And so it’s a little bit of a shame that all these people, who might really love the film and find it quite patriotic, are speaking before they see it. That’s very un-Neil.
I literally just wanted the personal moment at Little West crater to be the whole thing.
Then, Damien was like, “No, we should do ‘One small step …’ because it’s so iconic.”
Why leave those familiar images and scenes out of this particular movie, though?
To me, it’s all about what you didn’t know, not what you do know. Everyone has seen “One small step …” Everyone has seen the flag planting, the phone call with Houston.
But what most people don’t know is that Neil wandered off to Little West crater at the end of his little sojourn on the moon. It wasn’t planned. He just wandered off to take a look at the crater. Then the question is, “What did he do there? What did he think about there?”
The thing we have him do there is actually not something I made up — it’s actually conjecture on the part of Jim Hansen, who wrote the biography. Jim, I think, studied Neil more than anyone else on the planet.
And this is what the film centers on. It wasn’t an intentional diss on conservatives; or on America by “Hollywood limousine learjet liberals” with their globalist agendas. That happens; but that wasn’t this.
Josh Singer, the film’s Oscar-winning screenwriter (Spotlight, The Post), took a diplomatic approach to the situation in a recent interview with Yahoo Entertainment (watch above).
“In some ways, I was surprised; in other ways, I wasn’t,” said Singer of the uproar. “Neil’s an icon, he’s an American hero, and he means a lot to a lot of people. I knew there was going to be a lot of scrutiny on the film because of that. And this is a real piece of Americana.
“So I understand [if] you hear the flag’s not in the movie, I understand how’d you get upset about that. Now, it is also true that most of these folks who commented didn’t see the movie. The flag is all over the movie. And I think it’s quite patriotic. Obviously we’re fully aware it’s an amazing American achievement as well as an amazing human achievement.”
Chazelle responded to the criticism by insisting that the creative decision was not any kind of political statement. “My goal with this movie was to share with audiences the unseen, unknown aspects of America’s mission to the moon — particularly Neil Armstrong’s personal saga and what he may have been thinking and feeling during those famous few hours,” he said. Armstrong’s sons have also countered the criticism by doubling down in their support of the film. “We do not feel this movie is anti-American in the slightest,” they said in a statement. “Quite the opposite.”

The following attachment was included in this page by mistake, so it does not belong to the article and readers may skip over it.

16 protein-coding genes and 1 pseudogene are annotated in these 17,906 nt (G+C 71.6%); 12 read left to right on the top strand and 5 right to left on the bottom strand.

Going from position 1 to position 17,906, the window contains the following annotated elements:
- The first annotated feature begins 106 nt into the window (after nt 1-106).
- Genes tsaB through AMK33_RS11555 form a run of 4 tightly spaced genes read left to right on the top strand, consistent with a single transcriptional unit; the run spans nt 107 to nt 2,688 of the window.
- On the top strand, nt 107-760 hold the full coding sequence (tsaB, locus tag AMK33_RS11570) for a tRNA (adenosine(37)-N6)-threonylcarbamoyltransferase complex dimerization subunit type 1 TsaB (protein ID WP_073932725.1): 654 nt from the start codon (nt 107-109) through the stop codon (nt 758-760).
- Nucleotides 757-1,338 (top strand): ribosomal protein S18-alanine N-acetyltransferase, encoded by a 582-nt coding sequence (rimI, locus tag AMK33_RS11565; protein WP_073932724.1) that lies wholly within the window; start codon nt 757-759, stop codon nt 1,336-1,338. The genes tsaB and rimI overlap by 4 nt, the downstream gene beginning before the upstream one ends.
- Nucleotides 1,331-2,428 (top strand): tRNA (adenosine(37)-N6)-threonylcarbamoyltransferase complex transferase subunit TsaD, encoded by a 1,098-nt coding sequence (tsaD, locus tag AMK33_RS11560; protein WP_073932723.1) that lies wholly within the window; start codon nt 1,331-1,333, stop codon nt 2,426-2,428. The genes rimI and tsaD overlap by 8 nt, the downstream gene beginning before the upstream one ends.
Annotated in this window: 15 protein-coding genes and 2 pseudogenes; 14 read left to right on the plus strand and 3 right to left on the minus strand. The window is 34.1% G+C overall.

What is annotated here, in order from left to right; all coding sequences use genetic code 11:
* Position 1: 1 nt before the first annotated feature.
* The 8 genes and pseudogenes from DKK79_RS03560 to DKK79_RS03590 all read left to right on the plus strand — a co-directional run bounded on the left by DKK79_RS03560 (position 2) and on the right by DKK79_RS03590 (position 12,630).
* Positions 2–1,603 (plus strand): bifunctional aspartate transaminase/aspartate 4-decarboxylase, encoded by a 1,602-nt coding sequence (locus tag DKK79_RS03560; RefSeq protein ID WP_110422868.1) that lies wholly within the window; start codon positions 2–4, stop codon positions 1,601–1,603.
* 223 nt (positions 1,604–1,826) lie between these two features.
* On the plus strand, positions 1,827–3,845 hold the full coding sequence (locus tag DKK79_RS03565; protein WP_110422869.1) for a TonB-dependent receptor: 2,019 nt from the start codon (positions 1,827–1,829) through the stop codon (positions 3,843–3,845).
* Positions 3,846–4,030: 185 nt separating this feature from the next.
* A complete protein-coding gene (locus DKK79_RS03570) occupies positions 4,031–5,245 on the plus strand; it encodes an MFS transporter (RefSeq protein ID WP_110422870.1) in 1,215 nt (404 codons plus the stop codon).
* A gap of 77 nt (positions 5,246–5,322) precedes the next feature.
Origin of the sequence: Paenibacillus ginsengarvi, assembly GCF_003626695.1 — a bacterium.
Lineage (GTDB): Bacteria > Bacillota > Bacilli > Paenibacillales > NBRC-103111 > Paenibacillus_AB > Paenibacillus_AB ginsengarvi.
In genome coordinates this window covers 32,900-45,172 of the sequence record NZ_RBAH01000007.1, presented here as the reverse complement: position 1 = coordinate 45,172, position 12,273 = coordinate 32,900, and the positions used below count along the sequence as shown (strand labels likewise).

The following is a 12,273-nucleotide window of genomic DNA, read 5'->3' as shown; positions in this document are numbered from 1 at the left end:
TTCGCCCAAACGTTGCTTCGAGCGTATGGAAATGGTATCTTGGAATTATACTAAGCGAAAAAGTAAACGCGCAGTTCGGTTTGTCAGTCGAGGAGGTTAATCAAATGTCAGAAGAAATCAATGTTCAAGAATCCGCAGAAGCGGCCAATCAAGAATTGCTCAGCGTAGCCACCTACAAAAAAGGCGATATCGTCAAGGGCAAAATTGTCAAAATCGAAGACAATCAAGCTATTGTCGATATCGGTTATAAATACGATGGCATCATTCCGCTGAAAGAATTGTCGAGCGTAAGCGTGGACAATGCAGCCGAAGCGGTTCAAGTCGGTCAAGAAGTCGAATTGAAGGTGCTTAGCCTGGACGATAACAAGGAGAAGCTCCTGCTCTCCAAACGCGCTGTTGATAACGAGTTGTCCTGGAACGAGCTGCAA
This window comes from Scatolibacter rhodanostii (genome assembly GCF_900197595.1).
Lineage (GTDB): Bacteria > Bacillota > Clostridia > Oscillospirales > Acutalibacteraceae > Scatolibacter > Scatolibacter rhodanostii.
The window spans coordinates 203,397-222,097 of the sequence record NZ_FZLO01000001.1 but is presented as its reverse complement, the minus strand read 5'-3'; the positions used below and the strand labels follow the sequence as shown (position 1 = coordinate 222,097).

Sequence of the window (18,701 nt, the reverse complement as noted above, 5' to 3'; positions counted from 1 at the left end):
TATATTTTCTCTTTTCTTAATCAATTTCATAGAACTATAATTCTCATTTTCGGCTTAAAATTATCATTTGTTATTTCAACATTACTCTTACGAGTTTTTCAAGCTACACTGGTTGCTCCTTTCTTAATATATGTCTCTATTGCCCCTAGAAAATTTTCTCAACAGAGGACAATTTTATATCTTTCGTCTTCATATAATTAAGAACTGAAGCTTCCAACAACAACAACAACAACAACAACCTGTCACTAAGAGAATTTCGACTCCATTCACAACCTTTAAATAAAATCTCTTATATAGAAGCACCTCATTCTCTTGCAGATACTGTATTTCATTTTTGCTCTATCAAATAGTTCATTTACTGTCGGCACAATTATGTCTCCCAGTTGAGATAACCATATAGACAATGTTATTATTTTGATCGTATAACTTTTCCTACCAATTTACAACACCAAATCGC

Explained Singer, “It’s put the burden on us a little bit to educate the public and to bring them up to speed and say, ‘Hey, actually, the flag’s all over this film.’ And when we got to the moon, we really were focused on Neil and his personal experience up there, and what it might have meant to him… This movie is focused on what you didn’t know and have never seen, as opposed to things you’ve seen a lot of. That’s what we think makes it interesting and worth going to the theater for.”
On another note, the movie isn’t perfect (flag-planting controversy, aside). But I do think it is respectable; respectful. And patriotic. And I do think it’s worth conservatives the time of day to go see this film- especially if they feel slighted. I think most will have their feathers unruffled. Although a few might still stew. Over a nothingburger.
Of course the problem then becomes, if the movie does recover itself at the box office, it will be a slap in the face and rebuke to conservative ire since the narrative has now been written. I’m writing this blogpost in hopes that the narrative can be changed and conservatives take ownership of this movie and send a message to Hollywood that they should be making more conservative, pro-American movies.
A former fetus, the “wordsmith from nantucket” was born in Phoenix, Arizona in 1968. Adopted at birth, wordsmith grew up a military brat. He achieved his B.A. in English from the University of California, Los Angeles (graduating in the top 97% of his class), where he also competed rings for the UCLA mens gymnastics team. The events of 9/11 woke him from his political slumber and malaise. Currently a personal trainer and gymnastics coach.
The wordsmith has never been to Nantucket.